The U.S. Department of Agriculture is in the process of resurveying corn producers to get a more accurate picture of final planted corn acres. The report is highly anticipated.
Producers and the market were taken aback when USDA came out with its final planted acreage report for corn in June. Most analysts were expecting fewer corn acres in the report given the late and difficult planting season this year. USDA decided to resurvey producers and is expected to release it this month.
“I can’t tell you how much this resurvey of planted acres by USDA means to the market. I think it’s going to be an incredibly important report,” said Ed Usset, professor emeritus and grain marketing economist with the University of Minnesota.
“There are a lot of opinions about how much corn didn’t get planted, how big this crop will be and it’s just a very important question. Certainly the report is going to (indicate) fewer acres,” he added.
But how many fewer acres? Usset believes USDA is being rigorous in their approach in trying to find the answer, so it’s going to be a very important report in that way.
“Basically, USDA came out with acres as they knew them from their surveys (in June), even though they know it’s not that big, and people said, ‘that’s just crazy. Why don’t they change the number?’” he said. “That’s just not the way USDA works. They go on the numbers they know and they’ll let others speculate. Yes, acres are going to be less, both planted and harvested, but they’re not going to guess at it. They’re going to resurvey and come up with a better number and I cannot tell you what I expect. I just don’t know.
“But we’re going to quit guessing and we’re going to put something closer to a hard number on what’s out there,” he added.
On the demand side, Usset said things were softening.
“Demand is not as good as we’d like. It’s softening a bit, and that’s not good,” he said.
Although the acre issue looms over the corn market, the corn crop is made in July, and despite a couple days of uber-hot weather in the middle of the month, the weather has been very conducive for growing corn.
“(The weather) has been pretty mild stuff,” Usset said. “It’s not a stressful situation right now (regarding weather), so the market is a little bit on the defensive just based on good weather. Based on demand, that is a little softer. Then we have this big report coming up in August, so that will be very interesting.”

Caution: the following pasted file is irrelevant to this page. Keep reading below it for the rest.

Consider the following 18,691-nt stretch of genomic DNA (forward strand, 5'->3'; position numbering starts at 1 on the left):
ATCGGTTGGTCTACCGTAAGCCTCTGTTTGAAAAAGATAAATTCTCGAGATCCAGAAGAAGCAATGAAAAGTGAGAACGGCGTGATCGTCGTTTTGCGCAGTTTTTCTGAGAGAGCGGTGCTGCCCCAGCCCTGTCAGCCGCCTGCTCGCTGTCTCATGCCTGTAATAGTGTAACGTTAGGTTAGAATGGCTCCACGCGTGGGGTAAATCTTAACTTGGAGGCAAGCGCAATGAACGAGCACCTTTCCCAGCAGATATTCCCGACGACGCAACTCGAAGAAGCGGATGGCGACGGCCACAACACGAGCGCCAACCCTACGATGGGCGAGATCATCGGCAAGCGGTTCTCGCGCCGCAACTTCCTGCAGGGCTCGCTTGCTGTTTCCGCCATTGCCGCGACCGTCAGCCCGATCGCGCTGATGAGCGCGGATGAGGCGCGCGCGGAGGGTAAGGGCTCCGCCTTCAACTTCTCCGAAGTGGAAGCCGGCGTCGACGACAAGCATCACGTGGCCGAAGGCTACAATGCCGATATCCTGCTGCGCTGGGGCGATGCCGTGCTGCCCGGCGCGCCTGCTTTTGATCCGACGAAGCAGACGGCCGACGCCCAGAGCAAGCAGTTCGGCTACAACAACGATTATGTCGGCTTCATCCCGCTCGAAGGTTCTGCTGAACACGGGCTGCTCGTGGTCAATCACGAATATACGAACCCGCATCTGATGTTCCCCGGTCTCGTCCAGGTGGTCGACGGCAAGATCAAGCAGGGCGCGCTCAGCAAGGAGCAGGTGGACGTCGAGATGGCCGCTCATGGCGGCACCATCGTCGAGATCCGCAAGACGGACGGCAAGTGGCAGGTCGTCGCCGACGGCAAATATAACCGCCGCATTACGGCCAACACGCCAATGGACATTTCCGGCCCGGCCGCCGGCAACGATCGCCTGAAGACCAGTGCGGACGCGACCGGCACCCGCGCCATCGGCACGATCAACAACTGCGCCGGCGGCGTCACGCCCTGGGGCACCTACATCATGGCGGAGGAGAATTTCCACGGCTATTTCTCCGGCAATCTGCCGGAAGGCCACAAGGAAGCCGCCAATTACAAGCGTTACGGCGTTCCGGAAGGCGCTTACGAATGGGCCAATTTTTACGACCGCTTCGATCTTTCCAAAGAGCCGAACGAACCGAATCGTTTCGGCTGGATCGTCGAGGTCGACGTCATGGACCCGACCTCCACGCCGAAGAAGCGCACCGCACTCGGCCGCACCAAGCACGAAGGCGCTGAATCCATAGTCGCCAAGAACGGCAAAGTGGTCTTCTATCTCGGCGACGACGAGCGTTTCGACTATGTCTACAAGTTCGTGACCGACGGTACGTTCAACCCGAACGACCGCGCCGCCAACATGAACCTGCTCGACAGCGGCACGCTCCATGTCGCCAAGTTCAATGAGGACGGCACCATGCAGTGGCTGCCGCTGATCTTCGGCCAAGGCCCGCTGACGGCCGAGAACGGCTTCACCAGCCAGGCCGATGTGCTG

Usset is also watching spreads in the corn market, mainly December (2019) to the following July. Narrowing spreads, he noted, speak to a tightening market.
“Yes, (the spreads) did narrow up for a while during that run-up in prices, but the spreads are settling back and widening a little bit. They’re not wide, but they’re wider than they were,” he said. “This stuff does not point to an overly tight market at this point.”
Looking at corn prices, Usset noted some new crop prices were about $4.30 which were about 40 cents lower than in mid-June when they got as high as $4.70. So new crop prices have settled back, but not a lot.
“It hurts. But remember, the last rally started at $3.70 or below $3.70, so we’ve gone up a dollar and we’ve given back less than half of that waiting for direction,” he said.
In southwestern Minnesota, Usset pointed out producers are looking at $4 cash corn. Although it’s not as much as producers may want, those prices are “not bad.”
“It’s been five years since southwest Minnesota has had $4 cash corn. You have to go back to June of 2014 to find a bid of over $4 for cash corn and here it is,” he said. “So I am reminding people there’s a lot of news yet to come out, and that news of the planting report could be bullish, but it could also be bearish.
“You have to respect the opportunity for $4 corn if you have old crop in the bin,” he added. “Catch up on something, man, because here you are.”
At one local elevator in west central Minnesota regularly followed in this column, as of July 22, the cash price for corn was $4.08 and basis was 17 cents under. January 2020 price was listed at $4.02 and basis was 36 cents under.